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The Fireflies.ai project is a good reminder that not every startup project goes from idea to unicorn-status in 48 minutes. Instead, the startup’s CEO Krish Ramineni told TechCrunch about how a period of interest in natural language processing (NLP), tinkering with a friend, a stint at Microsoft, and even working on Slack bots led him to helping found Fireflies.ai (Fireflies), a company that today announced a $14 million raise led by Khosla.

Fireflies is a two-part service. Its first point of business is recording and transcribing voice conversations. Things like video meetings, for example. Next, Fireflies wants to plug your voice data into other applications, helping its customers automate data entry, task creation and more.

Before today’s round, the startup had raised around $5 million, including some micro-rounds, a stint in the Acceleprise accelerator, and a $4.9 million seed round raised in late 2019. That investment included participation from Canaan Partners and well-known angel April Underwood.

That Fireflies has raised more capital is not surprising, given how quickly it has accreted users. According to an interview with Ramineni, more than 10,000 teams use Fireflies today. In individual usage terms, some 35,000 organizations are represented amongst its user base.

As the company launched its product in early 2020, those results sound pretty good.

But TechCrunch was curious if revenue tracked with usage at Fireflies, as is sometimes the case. It does, Ramineni said, adding that his company grew its revenues 300% in the last six or seven months.

How did it manage such rapid growth while only having raised $5 million before, and with a team that is around 90% in its product and engineering teams? By pursuing everyone’s favorite: the bottoms-up sales model. In short, you can use Fireflies for free, but if you run out of meeting credits, other usage-based blockers or the need for different, paywalled functionality, you have to cough up for the product.

Folks are, it appears.

Fireflies is in fact an interesting hybrid of SaaS and usage-based pricing. The higher the paid tier that a user selects, the more minutes of transcription they are apportioned per month. But there are caps, limits that users can buy their way out of. TechCrunch asked Ramineni about it, with the CEO explaining that some customers want to ingest years of saved meetings. Our read is that despite work done by the startup to keep its infrastructure costs low, building pricing guardrails around product usage just makes sense for the startup.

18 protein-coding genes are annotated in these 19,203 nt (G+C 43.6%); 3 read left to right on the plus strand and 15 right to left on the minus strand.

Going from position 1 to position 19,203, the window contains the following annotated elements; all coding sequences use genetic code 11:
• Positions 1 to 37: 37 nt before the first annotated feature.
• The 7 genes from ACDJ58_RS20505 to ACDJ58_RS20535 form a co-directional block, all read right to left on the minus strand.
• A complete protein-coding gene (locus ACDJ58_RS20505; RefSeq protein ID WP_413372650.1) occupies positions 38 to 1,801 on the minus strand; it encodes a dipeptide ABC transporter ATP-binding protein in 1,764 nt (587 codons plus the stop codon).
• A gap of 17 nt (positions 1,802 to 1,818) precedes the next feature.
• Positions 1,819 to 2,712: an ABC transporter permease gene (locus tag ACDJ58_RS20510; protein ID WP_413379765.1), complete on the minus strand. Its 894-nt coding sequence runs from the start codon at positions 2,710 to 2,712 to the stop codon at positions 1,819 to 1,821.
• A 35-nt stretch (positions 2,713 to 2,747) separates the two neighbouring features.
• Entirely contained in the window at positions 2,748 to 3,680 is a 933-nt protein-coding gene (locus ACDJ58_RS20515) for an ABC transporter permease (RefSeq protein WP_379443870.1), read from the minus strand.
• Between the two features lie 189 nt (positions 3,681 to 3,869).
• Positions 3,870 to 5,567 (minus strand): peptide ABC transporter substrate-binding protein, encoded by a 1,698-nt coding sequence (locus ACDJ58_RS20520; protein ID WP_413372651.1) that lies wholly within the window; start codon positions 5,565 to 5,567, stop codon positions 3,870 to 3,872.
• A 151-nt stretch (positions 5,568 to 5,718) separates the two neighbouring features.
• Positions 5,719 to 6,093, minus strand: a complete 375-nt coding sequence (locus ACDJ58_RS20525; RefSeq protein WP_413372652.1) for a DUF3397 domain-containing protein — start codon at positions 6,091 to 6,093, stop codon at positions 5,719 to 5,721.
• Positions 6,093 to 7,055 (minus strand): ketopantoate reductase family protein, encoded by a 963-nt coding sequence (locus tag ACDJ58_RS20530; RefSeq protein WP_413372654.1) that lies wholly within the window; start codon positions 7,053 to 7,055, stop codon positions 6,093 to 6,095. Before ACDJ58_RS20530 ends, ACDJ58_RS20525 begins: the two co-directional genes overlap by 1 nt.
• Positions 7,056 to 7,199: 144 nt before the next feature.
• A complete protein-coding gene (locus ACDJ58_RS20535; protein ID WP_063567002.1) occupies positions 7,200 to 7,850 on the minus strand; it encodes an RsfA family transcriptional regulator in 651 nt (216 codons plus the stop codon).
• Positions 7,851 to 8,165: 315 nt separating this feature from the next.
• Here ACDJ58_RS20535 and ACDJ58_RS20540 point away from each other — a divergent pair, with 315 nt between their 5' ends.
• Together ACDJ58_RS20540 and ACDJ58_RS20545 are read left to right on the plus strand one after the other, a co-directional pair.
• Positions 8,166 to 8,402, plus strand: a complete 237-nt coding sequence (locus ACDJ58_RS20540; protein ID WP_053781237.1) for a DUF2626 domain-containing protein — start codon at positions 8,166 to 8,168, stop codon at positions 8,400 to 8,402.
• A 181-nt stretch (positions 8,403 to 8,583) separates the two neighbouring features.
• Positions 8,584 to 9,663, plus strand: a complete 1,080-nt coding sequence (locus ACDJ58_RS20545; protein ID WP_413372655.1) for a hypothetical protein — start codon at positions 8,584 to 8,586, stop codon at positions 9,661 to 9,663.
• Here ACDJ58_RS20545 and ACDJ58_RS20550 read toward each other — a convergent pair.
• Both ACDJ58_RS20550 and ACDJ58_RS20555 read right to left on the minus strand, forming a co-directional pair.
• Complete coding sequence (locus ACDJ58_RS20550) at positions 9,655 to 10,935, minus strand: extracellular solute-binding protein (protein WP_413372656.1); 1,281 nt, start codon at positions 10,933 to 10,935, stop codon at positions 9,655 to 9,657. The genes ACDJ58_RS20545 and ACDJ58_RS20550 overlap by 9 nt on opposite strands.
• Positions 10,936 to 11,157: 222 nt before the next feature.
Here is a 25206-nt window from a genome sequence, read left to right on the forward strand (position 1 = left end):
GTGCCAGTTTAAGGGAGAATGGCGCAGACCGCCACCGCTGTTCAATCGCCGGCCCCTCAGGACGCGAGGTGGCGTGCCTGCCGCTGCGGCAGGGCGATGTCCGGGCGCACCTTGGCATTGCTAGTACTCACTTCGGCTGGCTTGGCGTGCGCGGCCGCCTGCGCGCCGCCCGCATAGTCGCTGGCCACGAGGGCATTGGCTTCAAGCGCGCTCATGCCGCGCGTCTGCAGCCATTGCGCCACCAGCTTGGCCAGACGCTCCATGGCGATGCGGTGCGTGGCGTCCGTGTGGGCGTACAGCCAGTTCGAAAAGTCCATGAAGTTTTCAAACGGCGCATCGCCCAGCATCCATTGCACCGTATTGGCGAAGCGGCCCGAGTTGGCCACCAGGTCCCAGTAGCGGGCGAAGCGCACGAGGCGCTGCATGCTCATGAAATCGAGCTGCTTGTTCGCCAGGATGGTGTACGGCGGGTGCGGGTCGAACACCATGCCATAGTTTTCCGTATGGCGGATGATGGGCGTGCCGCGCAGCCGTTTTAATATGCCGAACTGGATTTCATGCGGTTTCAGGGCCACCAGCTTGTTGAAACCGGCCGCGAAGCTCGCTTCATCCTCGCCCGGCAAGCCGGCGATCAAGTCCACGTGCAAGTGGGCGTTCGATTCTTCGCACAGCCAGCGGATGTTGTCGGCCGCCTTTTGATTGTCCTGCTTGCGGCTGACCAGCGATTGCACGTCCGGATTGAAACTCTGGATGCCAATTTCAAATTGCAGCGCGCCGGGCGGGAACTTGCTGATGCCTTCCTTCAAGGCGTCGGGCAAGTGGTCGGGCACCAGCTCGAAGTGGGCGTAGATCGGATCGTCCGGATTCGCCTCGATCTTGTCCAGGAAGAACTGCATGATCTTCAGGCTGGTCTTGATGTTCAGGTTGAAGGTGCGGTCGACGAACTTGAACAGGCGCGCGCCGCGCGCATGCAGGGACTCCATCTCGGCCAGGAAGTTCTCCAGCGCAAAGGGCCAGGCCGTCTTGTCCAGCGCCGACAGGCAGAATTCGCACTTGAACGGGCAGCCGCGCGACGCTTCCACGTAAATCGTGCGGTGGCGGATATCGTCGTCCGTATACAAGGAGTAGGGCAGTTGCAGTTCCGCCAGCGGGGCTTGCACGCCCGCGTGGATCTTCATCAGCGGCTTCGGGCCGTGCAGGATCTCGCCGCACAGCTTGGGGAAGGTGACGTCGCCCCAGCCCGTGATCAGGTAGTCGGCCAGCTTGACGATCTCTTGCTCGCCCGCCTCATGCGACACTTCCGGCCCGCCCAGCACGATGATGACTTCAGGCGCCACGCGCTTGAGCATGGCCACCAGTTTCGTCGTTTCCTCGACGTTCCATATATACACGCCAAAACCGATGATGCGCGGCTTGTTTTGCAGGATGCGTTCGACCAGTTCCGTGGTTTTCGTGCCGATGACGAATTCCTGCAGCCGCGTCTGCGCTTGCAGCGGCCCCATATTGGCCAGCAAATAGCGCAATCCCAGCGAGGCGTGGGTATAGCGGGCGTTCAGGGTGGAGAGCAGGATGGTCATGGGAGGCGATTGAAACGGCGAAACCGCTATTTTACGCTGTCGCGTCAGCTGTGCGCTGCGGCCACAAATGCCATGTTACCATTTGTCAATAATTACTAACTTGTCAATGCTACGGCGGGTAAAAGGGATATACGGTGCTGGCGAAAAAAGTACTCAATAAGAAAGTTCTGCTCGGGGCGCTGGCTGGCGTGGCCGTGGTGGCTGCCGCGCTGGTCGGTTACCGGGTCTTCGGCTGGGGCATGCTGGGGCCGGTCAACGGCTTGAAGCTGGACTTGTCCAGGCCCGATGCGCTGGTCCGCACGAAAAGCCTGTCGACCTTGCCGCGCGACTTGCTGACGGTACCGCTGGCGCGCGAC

The company will sport SaaS-like gross margins, Ramineni confirmed to TechCrunch.

Looking ahead, Fireflies wants to plug into more and more meeting platforms, and external software. You can currently link your Fireflies account to services like Zapier, Slack and your CRM. Over time, it’s not hard to see how the startup could take more direct commands from meetings, and help users better distribute, file and recall meeting information.

As someone with too many meetings, and too many notes documents spread out across the wasteland that is my Google Drive account, I get why people are using Fireflies today. But if the startup can build a no-code automation platform on top of my note taking? Then I will probably have to buy its service.

Speaking of which, as a final note, working for a Major American Corporation can have its downsides. For example, Ramineni provided TechCrunch with a recording of our interview inside of Fireflies. This was nice, as I prefer to write from both my notes and transcripts to ensure that I am not missing things, or making mistakes. Fireflies kept asking me to log in. I tried with my corporate Google account. Which blocks such log-ins. So I kept getting the same prompt again and again.

Annoying? Sure. Lethal? No.

More when we can squeeze more growth data out of the startup.

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